Professionalism at Work: How Punctuality, Responsibility, & Attire Impact Reputation
Let’s talk about professionalism at work. Don’t feel like reading? Listen here!
We’ve all worked with people who define professionalism. They seem to have it all together, don’t they? They don’t arrive late. You never hear them say something harsh or inappropriate. They’re hard workers, and you can count on them to complete tasks. They even DRESS appropriately.
On the other hand, we’ve all worked with people who are the antithesis of professionalism.
Unprofessional workers are never on time and always have excuses for being late. You can’t rely on them to complete tasks or hold up their end on projects. They often make crude jokes or behave inappropriately—embarrassing you or others. You have observed it takes them twice as long to complete tasks; goal-oriented and productive aren’t terms you’d use to describe them. And honestly, you simply can’t trust them to do what’s right, ethical, fair, or responsible on a daily basis.
As a result of these issues, people demonstrating these traits may require hand-holding or extra supervision in the workplace.
Most of us don’t have it all together, but most of us are not extreme examples of the opposite of professionalism either. We can all always stand to grow, learn, and become more professional.
What exactly is professionalism? Why does it matter? How can you become more professional?
Defining Professionalism at Work
What exactly is professionalism at work? Definitions differ, but generally, professionalism is behaving and appearing professional in nature. Professional is defined as possessing qualities of skilled or trained people, including but not limited to effectiveness, skill, organization, productivity, and appropriate behavior.
Many career and workplace experts agree there are several traits and behaviors characterizing professionalism and professional people. These include:
- Highly productive
- Calm demeanor
- Positive attitude
- Strong workplace ethics
- Appropriate attire
- Communicates clearly, effectively, and appropriately
- Represents the employer well at all times
This list isn’t exhaustive, but it may feel exhausting reading it if you’re an entry-level employee or a recent college graduate. It takes time to hone these traits and practice these skills. Most of the traits of professionalism require strong career readiness and great soft skills. These are skills you can improve upon even if you currently feel you fall short in certain areas.
Professionalism at Work & Your Personal Brand
One reason to care about professionalism is that employers care about it. In a recent survey, the National Association of Colleges & Employers found that more than 86% of employers consider professionalism to be very or extremely important. Yet this same survey found that only 44% of employers believe recent college graduates possess this set of skills.
That’s a 42% gap. This is where you come in! If you can work to become a more professional employee, you’ll make a great impression and stand out from the crowd at work and during the hiring process, too.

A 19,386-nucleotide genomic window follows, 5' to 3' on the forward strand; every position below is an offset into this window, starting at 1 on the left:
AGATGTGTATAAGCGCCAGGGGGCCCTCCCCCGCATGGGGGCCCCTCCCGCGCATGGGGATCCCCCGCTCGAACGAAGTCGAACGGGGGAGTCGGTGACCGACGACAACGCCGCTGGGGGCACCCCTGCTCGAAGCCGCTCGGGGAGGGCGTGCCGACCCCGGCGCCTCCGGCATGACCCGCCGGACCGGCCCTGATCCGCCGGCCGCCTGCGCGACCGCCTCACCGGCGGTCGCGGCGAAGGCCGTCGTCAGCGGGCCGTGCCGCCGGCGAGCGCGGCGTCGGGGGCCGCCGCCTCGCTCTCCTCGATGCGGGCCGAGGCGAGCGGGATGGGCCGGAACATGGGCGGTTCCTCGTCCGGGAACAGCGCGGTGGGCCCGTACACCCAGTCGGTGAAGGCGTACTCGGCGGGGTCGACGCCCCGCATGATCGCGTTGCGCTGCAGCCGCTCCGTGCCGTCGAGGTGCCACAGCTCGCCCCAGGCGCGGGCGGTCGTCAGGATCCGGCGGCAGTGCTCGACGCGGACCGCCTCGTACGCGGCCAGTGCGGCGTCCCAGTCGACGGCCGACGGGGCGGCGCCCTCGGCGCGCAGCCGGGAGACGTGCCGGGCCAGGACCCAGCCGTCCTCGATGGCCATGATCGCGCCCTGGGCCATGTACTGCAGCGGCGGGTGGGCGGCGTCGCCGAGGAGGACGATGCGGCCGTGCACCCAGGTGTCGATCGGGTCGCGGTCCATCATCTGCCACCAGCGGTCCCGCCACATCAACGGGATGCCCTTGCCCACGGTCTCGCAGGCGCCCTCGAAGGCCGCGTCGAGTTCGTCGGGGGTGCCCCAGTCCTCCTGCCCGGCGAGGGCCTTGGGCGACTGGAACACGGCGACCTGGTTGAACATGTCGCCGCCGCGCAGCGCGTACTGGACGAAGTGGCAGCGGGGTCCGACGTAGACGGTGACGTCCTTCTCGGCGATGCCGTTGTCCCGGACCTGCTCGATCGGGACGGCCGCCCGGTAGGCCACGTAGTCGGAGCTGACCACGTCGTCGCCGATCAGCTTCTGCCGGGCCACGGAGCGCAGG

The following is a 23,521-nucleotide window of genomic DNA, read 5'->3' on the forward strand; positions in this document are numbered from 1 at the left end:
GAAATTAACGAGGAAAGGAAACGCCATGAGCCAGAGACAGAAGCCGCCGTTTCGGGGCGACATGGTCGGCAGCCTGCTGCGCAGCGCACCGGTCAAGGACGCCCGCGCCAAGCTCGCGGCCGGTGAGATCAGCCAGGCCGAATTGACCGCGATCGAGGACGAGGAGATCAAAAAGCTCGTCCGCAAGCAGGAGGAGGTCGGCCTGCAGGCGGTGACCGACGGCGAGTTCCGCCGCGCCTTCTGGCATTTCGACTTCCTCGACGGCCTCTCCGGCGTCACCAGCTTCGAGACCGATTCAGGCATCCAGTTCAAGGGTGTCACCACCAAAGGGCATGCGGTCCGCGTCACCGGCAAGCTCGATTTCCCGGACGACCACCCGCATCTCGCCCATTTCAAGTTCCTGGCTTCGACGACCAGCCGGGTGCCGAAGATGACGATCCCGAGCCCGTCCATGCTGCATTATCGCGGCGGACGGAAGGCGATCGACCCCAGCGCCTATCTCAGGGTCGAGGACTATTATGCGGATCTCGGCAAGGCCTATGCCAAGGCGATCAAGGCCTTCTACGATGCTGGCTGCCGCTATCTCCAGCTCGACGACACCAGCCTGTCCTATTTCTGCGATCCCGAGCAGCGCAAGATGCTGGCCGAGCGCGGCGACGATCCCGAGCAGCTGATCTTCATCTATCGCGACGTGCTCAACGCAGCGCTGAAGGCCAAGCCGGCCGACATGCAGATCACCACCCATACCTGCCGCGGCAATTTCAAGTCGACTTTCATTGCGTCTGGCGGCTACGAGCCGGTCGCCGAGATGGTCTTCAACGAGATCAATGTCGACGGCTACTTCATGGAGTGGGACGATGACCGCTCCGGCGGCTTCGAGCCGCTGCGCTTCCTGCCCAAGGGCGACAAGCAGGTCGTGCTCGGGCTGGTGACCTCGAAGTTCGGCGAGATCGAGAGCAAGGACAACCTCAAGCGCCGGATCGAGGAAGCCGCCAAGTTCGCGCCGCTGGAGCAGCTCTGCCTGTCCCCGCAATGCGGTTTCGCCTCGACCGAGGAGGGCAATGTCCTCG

Remember this: your level of professionalism directly impacts how others view you. This is your brand or reputation. If you care about making a good impression and having a good reputation, thus earning job opportunities and promotions, heed advice about professionalism.
Three Keys to Professionalism at Work & How to Hone Them
Three aspects of professionalism—which prove key in making a good impression in the workplace and during the hiring process—are punctuality, responsibility, and attire. These are very tangible, visible ways others measure your level of professionalism.
They’re also typically the deal-breakers of professionalism.
For example, you can sometimes skate by with a grumpy attitude at work. Your employer may notice your poor attitude, but they won’t necessarily terminate your employment because of it. Most employers will forgive that attitude if they note you’re always on time, you do your part when you say you will, and you dress appropriately for the job.
But show up late too many times, and you will likely be reprimanded or fired. Wear inappropriate clothing at work, and you’ll either be reprimanded, fired, or placed on a mental list of “not promotable.” And shirk your job duties, and you’ll be reprimanded, fired, rarely selected for team projects, or never promoted.
Here are some ways to work on these three critical keys of professionalism at work.
Punctuality is a problem in the American workforce. Over 41% of employers disclosed they have fired someone for repeatedly showing up late. And 16% of employees admitted to arriving late at work once a week. Lastly, businesses lose more than $84 billion annually due to absenteeism.
Employers need employees to show up on time because lost time is lost productivity. Loss of productivity leads to loss of income for the organization, lower morale, and less effective programs, services, and operations.
If you struggle with showing up on time, here are some tips to help you improve.